Most ABM Users Will Increase Their Budgets This Year, Survey Shows

Almost 60% of B2B marketers polled plan to expand their budget for account-based marketing (ABM) over the next year, according to a study from Terminus, conducted byFlipMyFunnel and Heinz Marketing. And over 50% will deploy additional technology. 

But 82% planned to boost their spending in 2017. And challenges remain, including the sheer length of time it takes to implement ABM. 

Those tech additions apparently will include tools that go into ABM, including data, analytics and coordination across channels, including email.

The top KPI for 53.6% of the respondents is revenue generation, and 46% will measure the pipeline generated.  The study also shows that most firms see progress toward their top KPI within four to six months of launching an ABM program. 

Of the executives polled, 84% say that target account selection is a joint effort of sales and marketing.

“Clearly the research shows increased adoption, a significant move to focus on revenue as the primary measurement, and new challenges in technology adoption as companies scale their ABM initiatives,” states Sangram Vajre, co-founder & chief evangelist of Terminus.

Terminus surveyed 211 B2B executives in December and November of last year.  Only 14.7% of the companies represented have been practicing ABM for three or more years. But the study calls that a “significant percentage,” compared with those of pat years.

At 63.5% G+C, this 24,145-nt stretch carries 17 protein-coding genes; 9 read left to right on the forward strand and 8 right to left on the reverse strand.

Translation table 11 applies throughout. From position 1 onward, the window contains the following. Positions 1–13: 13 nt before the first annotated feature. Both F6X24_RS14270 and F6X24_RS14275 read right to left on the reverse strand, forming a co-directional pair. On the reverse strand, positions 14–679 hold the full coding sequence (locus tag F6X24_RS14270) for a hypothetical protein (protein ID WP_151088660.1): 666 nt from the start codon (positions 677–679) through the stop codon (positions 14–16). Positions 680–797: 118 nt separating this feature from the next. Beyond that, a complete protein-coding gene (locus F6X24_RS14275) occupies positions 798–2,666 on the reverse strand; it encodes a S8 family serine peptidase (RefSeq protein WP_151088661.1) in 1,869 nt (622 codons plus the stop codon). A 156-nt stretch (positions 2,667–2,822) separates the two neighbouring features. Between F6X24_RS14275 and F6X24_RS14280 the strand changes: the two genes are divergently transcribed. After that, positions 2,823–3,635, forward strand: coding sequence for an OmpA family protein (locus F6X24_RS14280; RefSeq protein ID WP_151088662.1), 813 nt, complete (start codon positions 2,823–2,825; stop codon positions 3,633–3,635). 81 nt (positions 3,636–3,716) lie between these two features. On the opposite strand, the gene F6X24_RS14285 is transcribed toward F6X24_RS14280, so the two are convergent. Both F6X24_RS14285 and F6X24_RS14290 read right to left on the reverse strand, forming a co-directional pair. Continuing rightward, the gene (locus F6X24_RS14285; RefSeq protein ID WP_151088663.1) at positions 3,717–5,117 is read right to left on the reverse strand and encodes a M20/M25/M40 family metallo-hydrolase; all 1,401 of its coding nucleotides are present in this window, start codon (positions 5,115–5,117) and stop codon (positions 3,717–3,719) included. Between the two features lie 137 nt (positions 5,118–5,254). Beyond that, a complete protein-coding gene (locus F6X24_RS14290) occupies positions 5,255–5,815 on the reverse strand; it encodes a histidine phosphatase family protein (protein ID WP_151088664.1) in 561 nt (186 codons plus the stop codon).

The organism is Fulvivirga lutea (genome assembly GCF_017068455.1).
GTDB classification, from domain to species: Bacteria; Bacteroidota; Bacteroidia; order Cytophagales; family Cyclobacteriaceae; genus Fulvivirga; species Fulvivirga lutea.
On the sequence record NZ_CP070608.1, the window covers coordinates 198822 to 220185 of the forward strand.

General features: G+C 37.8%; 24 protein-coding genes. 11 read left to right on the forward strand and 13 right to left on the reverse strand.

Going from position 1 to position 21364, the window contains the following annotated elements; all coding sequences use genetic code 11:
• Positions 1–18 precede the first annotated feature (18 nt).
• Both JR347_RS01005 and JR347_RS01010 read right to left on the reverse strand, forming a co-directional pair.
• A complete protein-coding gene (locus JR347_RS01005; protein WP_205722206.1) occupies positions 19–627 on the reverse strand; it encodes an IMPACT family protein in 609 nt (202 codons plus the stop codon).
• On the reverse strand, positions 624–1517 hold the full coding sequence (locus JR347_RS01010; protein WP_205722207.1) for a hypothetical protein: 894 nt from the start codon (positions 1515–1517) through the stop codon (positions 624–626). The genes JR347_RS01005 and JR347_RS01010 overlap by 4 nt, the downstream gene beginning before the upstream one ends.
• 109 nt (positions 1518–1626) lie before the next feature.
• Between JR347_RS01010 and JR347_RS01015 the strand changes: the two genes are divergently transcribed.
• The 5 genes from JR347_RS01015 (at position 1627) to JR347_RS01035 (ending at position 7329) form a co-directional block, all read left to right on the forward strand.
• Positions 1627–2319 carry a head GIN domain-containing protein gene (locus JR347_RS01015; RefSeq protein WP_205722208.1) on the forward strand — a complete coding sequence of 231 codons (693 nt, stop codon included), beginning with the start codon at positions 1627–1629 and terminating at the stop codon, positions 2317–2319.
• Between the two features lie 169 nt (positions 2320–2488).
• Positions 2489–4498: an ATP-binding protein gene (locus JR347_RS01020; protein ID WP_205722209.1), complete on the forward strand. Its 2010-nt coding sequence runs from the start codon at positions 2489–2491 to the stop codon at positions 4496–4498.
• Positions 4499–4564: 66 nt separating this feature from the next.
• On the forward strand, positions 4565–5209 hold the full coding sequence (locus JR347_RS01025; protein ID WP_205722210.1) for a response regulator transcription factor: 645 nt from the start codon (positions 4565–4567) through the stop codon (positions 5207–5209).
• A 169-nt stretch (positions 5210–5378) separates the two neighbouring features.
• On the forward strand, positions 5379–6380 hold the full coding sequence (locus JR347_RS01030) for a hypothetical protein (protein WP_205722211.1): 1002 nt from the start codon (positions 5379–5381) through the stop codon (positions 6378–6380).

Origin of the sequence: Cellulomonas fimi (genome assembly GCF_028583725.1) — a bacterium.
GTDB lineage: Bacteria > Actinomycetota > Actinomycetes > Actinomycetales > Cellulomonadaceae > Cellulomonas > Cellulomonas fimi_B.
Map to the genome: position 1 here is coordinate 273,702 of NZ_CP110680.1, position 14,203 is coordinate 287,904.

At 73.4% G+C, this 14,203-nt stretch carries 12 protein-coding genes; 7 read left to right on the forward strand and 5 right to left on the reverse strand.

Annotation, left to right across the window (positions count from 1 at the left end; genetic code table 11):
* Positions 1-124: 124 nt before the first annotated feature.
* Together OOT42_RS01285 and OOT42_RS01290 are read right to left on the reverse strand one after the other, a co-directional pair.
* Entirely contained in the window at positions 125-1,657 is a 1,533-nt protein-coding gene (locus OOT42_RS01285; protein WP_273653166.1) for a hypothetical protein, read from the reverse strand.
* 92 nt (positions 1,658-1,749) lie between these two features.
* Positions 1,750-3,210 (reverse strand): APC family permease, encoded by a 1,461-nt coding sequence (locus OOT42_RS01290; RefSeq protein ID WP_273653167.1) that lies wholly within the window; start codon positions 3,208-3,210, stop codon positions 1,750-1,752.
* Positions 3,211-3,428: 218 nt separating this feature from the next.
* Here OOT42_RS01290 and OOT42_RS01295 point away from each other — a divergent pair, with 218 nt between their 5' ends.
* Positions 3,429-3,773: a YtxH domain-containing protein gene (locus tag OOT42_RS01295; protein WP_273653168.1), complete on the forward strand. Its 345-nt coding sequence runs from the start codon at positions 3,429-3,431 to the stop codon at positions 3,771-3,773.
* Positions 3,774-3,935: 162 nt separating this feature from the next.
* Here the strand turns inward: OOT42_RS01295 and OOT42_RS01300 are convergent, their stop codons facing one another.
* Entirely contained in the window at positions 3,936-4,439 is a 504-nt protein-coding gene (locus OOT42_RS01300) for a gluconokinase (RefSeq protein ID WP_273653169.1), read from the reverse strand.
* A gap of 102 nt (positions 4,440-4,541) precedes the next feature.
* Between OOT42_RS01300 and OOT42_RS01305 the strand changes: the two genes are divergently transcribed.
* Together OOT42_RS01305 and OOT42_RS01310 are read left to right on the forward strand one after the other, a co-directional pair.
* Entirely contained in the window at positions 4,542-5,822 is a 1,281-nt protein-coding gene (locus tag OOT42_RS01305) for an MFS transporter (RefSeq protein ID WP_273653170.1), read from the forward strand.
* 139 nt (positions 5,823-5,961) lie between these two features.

Yet a mere 9% have achieved advanced sales and marketing alignment and are able to measure their ABM results. In addition, 39.8% are at the early stage, 30.3% have broadly implemented it, and 20.9% have completed a pilot.

Of the advanced ABM users, 53.1% cite revenue generation as their main ABM goal, up from 45% in 2017.  Lead generation is second, specified by 20.9%. Another 11.8% are pursuing pipeline acceleration, down from 22% in the prior year.

Overall, the main ABM program goals are new business acquisition (73.5%), pipeline acceleration (62.1%) and lead generation (952.1%). 

On a scale of 1 to 7, 23.2% are confident in their ABM programs — they put themselves in the 6-7 range. Advanced firms are more likely to do so. And 54% give themselves a 4 or 5 — in the mid-range. Yet 19.4% are in the 1-3 category — not confident.

The biggest hurdles in implementing ABM are: 

  • Length of time for results — 17%
  • How to start — 12% 
  • Content — 11%
  • Alignment — 10%
  • Budget — 10% 
  • Tech — 8% 
  • Showing results — 8%
  • Engaging key stakeholders — 7%
  • Fining target accounts — 7%
  • Selling internally — 6%

Despite those obstacles, ABM users plan to add the following capabilities to their tech stacks this year: 

  • Account-based analytics or measurement — 44.1%
  • Web/content personalization to support account-based initiatives — 33.6% 
  • Intent and behavioral insights tracking — 30.8%
  • Account-level web engagement insights or sales activation — 24.6%
  • Account-based advertising (digital display) — 23.2%
  • Account-base activity orchestration (coordination of activity across channels) — 23.2%
  • Intelligent predictive modeling for account targeting — 19.9%
  • Firmographic or contact data cleansing/normalization/augmentation — 18.%
  • None — 15.6%
  • Other — 2.3%


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